APPEAL from the Circuit Court of Logan County; the Hon. JOHN
T. McCULLOUGH, Judge, presiding.
MR. JUSTICE REARDON DELIVERED THE OPINION OF THE COURT:
On March 27, 1974, plaintiff, Patricia Mounce, suffered personal injuries when she stepped into a hole in the surface of a public parking lot in the City of Lincoln. On September 10, 1974, plaintiff served the City with a written notice pursuant to section 8-102 of the Local Governmental and Governmental Employees Tort Immunity Act (Ill. Rev. Stat. 1973, ch. 85, par. 8-102), which provides:
"Within 1 year from the date that the injury or cause of action, referred to in Sections 8-101, 8-102 and 8-103, was received or accrued, any person who is about to commence any civil action for damages on account of such injury against a local public entity, or against any of its employees whose act or omission committed while acting in the scope of his employment as such employee caused the injury, must serve, either by personal service or by registered or certified mail, return receipt requested, a written notice on the Secretary or Clerk, as the case may be, for the entity against whom or against whose employee the action is contemplated a written statement, signed by himself, his agent or attorney, giving in substance the following information: the name of the person to whom the cause of action has accrued, the name and residence of the person injured, the date and about the hour of the accident, the place or location where the accident occurred, the general nature of the accident, the name and address of the attending physician, if any, and the name and address of the treating hospital or hospitals, if any."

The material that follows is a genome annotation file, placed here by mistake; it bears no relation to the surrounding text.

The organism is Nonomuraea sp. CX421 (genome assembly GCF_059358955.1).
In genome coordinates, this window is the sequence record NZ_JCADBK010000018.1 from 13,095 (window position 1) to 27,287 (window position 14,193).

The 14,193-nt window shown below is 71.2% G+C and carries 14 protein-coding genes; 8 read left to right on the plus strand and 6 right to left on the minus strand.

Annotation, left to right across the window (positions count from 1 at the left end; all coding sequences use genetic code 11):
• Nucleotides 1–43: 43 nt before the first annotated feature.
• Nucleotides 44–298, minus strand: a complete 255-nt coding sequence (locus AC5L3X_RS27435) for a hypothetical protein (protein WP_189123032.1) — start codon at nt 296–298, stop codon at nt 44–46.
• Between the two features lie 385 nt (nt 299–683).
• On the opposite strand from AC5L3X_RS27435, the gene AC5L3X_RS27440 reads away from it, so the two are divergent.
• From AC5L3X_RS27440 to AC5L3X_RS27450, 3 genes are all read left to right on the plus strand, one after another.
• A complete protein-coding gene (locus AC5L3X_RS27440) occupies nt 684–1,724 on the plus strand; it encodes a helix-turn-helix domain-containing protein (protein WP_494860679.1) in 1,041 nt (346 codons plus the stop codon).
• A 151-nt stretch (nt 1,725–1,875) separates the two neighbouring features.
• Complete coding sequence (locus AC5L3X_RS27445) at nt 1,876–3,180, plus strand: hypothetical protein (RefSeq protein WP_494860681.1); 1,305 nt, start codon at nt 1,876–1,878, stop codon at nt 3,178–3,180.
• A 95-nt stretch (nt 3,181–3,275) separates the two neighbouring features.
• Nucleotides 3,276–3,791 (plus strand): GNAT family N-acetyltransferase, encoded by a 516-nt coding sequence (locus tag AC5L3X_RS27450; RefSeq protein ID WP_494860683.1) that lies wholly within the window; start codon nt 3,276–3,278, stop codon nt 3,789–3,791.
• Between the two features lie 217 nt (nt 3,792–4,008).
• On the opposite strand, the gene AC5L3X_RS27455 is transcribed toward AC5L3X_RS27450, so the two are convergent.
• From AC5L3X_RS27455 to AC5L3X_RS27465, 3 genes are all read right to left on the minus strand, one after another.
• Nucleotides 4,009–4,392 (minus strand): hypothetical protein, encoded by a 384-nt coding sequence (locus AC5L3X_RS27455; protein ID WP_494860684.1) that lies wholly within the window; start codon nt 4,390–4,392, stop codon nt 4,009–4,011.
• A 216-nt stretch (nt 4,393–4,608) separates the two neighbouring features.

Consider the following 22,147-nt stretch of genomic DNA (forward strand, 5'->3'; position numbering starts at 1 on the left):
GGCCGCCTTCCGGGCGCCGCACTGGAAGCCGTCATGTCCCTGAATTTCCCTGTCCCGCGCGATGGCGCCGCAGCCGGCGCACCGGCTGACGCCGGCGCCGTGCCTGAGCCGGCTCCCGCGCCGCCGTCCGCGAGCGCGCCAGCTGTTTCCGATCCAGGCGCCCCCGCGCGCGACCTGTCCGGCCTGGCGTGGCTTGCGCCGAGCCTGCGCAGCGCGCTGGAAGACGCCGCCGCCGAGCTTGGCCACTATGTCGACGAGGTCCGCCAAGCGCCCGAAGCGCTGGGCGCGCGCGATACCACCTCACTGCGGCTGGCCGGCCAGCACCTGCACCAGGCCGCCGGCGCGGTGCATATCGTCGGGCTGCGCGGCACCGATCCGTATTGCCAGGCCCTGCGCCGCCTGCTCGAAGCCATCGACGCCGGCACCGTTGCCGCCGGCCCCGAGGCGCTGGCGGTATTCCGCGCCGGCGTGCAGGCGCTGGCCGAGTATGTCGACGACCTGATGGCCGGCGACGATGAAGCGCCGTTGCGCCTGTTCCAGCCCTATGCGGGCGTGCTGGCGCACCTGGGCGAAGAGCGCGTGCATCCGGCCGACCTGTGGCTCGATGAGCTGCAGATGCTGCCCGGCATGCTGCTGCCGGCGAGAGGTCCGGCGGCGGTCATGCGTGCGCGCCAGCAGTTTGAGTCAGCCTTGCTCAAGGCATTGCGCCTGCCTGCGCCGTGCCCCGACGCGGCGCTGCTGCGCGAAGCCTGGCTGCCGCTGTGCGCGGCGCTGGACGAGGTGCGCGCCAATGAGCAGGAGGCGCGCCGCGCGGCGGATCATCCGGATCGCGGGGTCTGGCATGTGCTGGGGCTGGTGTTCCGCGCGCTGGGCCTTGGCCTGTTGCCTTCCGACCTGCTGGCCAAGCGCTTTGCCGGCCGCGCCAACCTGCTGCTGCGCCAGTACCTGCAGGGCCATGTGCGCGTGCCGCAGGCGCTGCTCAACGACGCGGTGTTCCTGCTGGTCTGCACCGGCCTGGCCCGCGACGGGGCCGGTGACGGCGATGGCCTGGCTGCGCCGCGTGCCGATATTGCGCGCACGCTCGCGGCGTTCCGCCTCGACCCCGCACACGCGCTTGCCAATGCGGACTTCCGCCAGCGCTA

In addition, section 8-103 of the Act states:
"If the notice under Section 8-102 is not served as provided therein, any such civil action commenced against a local public entity, or against any of its employees whose act or omission committed while acting in the scope of his employment as such employee caused the injury, shall be dismissed and the person to whom such cause of injury accrued shall be forever barred from further suing." (Ill. Rev. Stat. 1973, ch. 85, par. 8-103.)
The notice served by the plaintiff, however, failed to state the general nature of the accident or the name and address of the treating hospital as required by section 8-102 of the Act.